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Pardis was certainly abandoned in a state of disarray; as of 2019, certain parts of the area remain virtual ghost towns. These sites also have dystopian-sounding place names such as “Phase 11,” and they all now serve as a haunting reminder of the Mehr housing project’s failure.

Had the scheme gone to plan, Pardis would have become a thriving city of 200,000 people. Instead, many of its residential towers stand empty, cutting lonely figures against a sparse desert background. The absence of cars, parks, schools and, well, just about any sign of life makes the place appear even creepier.

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Yes, while the project – known as Mehra Mer – may officially still be “under construction,” there’s no evidence of any progress being made. And by the looks of things, it’s been this way since at least 2014, when an article by Marketa Hulpachova for The Guardian described the area’s “lonely, towering steel skeletons.”

Back then, the Mehra Mer venture was in varying degrees of completion. Closer to the center of Pardis were Phases One to Three. And here, some advances appear to have been made; there was a market in the vicinity, for instance. However, further out of town, Phase 11 had been abandoned before construction began in earnest – leaving just a series of craters behind.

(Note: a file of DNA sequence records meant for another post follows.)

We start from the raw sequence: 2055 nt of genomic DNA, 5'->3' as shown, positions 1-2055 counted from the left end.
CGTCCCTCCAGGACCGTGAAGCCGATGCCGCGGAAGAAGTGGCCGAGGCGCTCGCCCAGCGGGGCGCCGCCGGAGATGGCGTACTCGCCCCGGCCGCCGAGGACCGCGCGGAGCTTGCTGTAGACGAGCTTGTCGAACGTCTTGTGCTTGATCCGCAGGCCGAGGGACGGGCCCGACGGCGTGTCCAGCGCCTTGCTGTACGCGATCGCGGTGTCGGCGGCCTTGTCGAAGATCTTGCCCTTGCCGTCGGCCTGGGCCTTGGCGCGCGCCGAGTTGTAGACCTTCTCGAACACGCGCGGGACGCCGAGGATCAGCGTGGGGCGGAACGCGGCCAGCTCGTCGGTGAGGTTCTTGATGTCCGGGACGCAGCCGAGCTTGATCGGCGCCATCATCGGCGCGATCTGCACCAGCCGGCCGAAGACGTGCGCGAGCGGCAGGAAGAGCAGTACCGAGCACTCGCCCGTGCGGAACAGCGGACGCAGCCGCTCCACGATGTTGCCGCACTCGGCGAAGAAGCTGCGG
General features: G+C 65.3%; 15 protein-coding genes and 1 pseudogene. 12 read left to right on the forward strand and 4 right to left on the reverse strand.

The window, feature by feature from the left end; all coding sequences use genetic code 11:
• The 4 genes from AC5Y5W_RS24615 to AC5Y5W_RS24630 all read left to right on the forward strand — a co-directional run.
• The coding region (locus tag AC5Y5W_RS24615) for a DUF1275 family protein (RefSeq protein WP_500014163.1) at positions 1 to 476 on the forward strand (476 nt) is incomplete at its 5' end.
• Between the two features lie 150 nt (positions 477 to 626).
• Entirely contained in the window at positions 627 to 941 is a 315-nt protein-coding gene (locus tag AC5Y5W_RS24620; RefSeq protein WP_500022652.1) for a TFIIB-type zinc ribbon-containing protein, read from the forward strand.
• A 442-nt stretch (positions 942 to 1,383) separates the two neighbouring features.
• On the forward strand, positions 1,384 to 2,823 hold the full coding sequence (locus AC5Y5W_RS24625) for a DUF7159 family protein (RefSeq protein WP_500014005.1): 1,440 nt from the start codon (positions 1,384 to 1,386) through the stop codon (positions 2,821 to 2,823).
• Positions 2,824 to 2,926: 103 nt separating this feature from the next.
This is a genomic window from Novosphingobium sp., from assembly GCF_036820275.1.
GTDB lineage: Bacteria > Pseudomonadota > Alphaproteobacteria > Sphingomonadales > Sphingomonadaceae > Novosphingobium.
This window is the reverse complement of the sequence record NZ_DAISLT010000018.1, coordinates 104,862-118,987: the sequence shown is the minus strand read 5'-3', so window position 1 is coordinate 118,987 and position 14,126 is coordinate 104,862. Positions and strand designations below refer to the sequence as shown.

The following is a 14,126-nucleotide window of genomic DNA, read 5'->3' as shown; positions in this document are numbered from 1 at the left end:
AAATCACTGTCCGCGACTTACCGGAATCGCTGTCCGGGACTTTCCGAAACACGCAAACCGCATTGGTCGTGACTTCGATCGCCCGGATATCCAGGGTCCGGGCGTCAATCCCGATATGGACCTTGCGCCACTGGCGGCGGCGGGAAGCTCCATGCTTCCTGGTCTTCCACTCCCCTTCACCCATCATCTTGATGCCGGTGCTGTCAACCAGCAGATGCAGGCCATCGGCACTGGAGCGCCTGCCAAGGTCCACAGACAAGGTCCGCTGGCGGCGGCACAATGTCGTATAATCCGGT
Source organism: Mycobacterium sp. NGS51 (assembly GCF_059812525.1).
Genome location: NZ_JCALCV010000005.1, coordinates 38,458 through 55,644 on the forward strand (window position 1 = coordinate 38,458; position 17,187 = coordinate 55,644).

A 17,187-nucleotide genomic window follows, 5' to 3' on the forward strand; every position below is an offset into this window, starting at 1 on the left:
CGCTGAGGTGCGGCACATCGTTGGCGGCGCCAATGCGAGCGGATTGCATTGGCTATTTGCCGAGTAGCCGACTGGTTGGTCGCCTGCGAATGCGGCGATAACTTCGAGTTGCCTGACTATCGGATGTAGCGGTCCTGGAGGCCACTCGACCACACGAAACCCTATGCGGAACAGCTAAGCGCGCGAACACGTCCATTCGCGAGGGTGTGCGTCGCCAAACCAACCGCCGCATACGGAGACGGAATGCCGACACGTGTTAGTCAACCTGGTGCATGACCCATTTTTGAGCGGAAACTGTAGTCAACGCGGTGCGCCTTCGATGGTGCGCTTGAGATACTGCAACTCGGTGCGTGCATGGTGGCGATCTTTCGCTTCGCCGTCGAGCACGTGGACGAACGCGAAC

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Even driving into Pardis proved to be an eerie experience. Many roads leading into the city ended abruptly at dead ends or outside land belonging to the defense ministry. Other routes, meanwhile, wound up at abandoned steel structures that developers had simply left to stagnate in the desert sun.

Back in 2014, moreover, Pardis had had a varied demographic make-up. As well as underprivileged Afghans, there were families who’d relocated from the poorer areas of the capital and other nearby settlements. The largest part of the population was formed, though, by middle-class commuters, who had seemingly been attracted by the opportunity to buy their own properties and escape Tehran’s severe pollution.

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Given that Pardis is mainly home to the comfortably off, then, it seems that the Mehr scheme failed in its main aim of providing widespread affordable housing. As costs spiraled out of control, the houses built at Mehra Mer – and presumably other similar developments across Iran – were simply unaffordable for many working-class families.